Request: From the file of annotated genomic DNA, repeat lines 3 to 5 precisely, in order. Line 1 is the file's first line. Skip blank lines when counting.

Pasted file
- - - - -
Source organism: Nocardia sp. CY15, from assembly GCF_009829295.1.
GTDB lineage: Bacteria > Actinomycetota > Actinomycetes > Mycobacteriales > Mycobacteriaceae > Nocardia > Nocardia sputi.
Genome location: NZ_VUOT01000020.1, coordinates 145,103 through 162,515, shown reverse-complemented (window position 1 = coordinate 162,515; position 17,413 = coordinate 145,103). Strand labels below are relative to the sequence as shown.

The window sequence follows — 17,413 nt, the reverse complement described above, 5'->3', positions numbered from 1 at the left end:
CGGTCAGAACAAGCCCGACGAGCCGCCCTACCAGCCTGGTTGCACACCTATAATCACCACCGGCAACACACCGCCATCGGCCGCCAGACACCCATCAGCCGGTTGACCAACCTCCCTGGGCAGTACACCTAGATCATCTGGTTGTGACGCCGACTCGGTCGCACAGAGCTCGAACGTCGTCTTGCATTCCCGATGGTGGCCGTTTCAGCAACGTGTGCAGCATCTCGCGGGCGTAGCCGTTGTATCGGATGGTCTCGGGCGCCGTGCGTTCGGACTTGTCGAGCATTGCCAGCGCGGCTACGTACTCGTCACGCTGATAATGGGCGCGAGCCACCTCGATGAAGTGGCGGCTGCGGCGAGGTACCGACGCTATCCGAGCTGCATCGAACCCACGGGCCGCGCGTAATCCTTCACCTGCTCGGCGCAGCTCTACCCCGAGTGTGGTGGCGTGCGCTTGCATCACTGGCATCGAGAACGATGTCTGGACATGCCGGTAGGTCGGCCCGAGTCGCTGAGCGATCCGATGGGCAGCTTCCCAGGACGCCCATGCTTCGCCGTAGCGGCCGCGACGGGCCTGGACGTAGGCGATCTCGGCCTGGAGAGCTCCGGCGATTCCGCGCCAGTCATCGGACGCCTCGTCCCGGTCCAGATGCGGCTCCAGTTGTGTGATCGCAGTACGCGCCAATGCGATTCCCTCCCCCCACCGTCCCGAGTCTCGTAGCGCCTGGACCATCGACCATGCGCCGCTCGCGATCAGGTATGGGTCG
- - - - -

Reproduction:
Genome location: NZ_VUOT01000020.1, coordinates 145,103 through 162,515, shown reverse-complemented (window position 1 = coordinate 162,515; position 17,413 = coordinate 145,103). Strand labels below are relative to the sequence as shown.

The window sequence follows — 17,413 nt, the reverse complement described above, 5'->3', positions numbered from 1 at the left end:
CGGTCAGAACAAGCCCGACGAGCCGCCCTACCAGCCTGGTTGCACACCTATAATCACCACCGGCAACACACCGCCATCGGCCGCCAGACACCCATCAGCCGGTTGACCAACCTCCCTGGGCAGTACACCTAGATCATCTGGTTGTGACGCCGACTCGGTCGCACAGAGCTCGAACGTCGTCTTGCATTCCCGATGGTGGCCGTTTCAGCAACGTGTGCAGCATCTCGCGGGCGTAGCCGTTGTATCGGATGGTCTCGGGCGCCGTGCGTTCGGACTTGTCGAGCATTGCCAGCGCGGCTACGTACTCGTCACGCTGATAATGGGCGCGAGCCACCTCGATGAAGTGGCGGCTGCGGCGAGGTACCGACGCTATCCGAGCTGCATCGAACCCACGGGCCGCGCGTAATCCTTCACCTGCTCGGCGCAGCTCTACCCCGAGTGTGGTGGCGTGCGCTTGCATCACTGGCATCGAGAACGATGTCTGGACATGCCGGTAGGTCGGCCCGAGTCGCTGAGCGATCCGATGGGCAGCTTCCCAGGACGCCCATGCTTCGCCGTAGCGGCCGCGACGGGCCTGGACGTAGGCGATCTCGGCCTGGAGAGCTCCGGCGATTCCGCGCCAGTCATCGGACGCCTCGTCCCGGTCCAGATGCGGCTCCAGTTGTGTGATCGCAGTACGCGCCAATGCGATTCCCTCCCCCCACCGTCCCGAGTCTCGTAGCGCCTGGACCATCGACCATGCGCCGCTCGCGATCAGGTATGGGTCG